In prior years, a link existed between value creation and job creation. When business prospered, employment expanded, processes became automated, and jobs in
In today’s business the relationship between value creation, job creation and IT is more complicated. Two factors seem to have changed. First, the largest growing companies are internet based and when these organizations grow, it doesn’t necessarily translate to a growth in local jobs. Second, technical jobs are being transferred to anywhere in the world in the quest to find the lowest cost regions to get the job done. Project management has shifted from knowing the user groups and programming team on an intimate face-to-face level, to that of dealing with people who will never be seen anywhere but on a web screen. The project manager must still communicate with many levels, but the close interaction is now gone. Communication may still be done in a conference room setting, but people are on phone lines from around the world describing their progress to a crowd that only knows their name. The position must learn much more innovated ways to get to know the personal on the project team, and still be the connection to the business and the true key to success to getting projects done on time and within budget. This isn’t always easy, with language and geographic issues, but through constant communication using web meetings, email, and instant messaging the job can be done.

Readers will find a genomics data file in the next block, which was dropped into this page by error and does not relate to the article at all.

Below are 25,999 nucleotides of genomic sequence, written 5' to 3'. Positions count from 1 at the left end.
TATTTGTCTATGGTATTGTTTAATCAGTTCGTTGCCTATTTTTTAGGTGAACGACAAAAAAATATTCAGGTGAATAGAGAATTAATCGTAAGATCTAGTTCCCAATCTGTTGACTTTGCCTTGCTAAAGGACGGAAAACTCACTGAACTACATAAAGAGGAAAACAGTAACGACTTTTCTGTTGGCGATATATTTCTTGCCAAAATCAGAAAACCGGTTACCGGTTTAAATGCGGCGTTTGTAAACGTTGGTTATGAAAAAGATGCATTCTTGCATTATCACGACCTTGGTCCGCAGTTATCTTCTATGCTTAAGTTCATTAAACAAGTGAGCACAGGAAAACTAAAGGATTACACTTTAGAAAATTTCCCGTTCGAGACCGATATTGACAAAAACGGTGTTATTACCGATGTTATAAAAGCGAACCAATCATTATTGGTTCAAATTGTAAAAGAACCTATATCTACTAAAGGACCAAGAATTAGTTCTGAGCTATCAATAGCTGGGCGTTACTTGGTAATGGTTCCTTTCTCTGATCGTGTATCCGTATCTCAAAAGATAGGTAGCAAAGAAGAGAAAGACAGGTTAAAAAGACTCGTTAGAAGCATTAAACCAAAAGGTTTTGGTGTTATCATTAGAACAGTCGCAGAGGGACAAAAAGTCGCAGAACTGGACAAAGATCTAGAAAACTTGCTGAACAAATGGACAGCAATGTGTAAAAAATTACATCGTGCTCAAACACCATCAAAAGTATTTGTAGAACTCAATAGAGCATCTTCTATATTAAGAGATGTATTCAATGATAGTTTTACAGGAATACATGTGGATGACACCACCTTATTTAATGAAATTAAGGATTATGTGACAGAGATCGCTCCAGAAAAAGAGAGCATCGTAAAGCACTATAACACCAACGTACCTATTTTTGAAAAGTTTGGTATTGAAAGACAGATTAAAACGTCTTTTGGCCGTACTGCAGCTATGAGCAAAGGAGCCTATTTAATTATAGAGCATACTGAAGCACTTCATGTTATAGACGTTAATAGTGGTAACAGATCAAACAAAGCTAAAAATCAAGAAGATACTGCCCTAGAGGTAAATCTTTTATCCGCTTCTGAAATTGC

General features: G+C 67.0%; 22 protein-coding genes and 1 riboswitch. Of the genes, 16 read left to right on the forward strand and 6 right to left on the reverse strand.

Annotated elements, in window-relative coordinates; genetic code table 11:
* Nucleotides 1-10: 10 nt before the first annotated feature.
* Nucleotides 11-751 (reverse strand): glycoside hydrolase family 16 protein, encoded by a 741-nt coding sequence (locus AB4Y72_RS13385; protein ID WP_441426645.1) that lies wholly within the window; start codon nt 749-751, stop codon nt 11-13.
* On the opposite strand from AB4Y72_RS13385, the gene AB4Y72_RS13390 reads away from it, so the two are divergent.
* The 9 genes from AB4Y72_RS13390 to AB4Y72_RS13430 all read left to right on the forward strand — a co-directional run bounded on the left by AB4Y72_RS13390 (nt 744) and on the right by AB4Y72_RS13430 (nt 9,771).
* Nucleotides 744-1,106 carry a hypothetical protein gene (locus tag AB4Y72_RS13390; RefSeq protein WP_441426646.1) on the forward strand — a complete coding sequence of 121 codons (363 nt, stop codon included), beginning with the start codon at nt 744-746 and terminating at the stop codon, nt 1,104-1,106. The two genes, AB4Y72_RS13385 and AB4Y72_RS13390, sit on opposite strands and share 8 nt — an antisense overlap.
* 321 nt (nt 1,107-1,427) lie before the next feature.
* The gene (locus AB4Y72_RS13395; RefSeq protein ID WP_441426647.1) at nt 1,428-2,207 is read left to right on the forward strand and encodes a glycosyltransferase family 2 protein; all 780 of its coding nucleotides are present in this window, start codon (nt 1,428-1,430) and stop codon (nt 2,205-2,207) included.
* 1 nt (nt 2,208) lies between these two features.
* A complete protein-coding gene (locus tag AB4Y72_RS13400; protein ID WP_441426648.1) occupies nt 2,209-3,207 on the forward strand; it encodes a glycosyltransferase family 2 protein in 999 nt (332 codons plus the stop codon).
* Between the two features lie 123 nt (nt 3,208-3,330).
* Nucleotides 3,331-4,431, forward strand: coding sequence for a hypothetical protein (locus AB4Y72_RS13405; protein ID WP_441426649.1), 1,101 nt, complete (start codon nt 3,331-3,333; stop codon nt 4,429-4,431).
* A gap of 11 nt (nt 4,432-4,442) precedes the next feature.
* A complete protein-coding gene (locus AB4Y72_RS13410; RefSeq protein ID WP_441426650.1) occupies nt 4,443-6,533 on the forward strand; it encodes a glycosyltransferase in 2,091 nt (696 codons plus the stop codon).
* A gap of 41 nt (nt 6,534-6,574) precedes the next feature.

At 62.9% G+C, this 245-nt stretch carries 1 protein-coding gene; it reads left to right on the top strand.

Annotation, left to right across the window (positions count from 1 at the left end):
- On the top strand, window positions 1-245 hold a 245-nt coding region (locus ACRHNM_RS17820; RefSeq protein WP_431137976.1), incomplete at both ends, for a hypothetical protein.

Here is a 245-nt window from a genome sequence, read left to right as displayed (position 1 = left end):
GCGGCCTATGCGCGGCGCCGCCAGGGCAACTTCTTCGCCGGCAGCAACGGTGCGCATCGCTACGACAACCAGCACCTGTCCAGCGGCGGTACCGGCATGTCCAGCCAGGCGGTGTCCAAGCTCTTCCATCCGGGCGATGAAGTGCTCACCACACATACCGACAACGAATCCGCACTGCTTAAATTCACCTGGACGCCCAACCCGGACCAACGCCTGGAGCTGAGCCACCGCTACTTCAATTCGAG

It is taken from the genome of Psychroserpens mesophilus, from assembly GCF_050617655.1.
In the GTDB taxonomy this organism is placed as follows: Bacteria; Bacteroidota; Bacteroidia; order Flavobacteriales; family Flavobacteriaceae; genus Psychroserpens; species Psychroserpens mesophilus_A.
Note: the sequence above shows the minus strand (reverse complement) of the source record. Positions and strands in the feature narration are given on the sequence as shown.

In the world today, the project manager’s role is constantly evolving. Communication will always be the heart and soul of the position, but gone are the days of really knowing all the team members and feeling a personal bond with the group. Now the job is one of still delivering projects, but the methods of doing this are far different than years ago.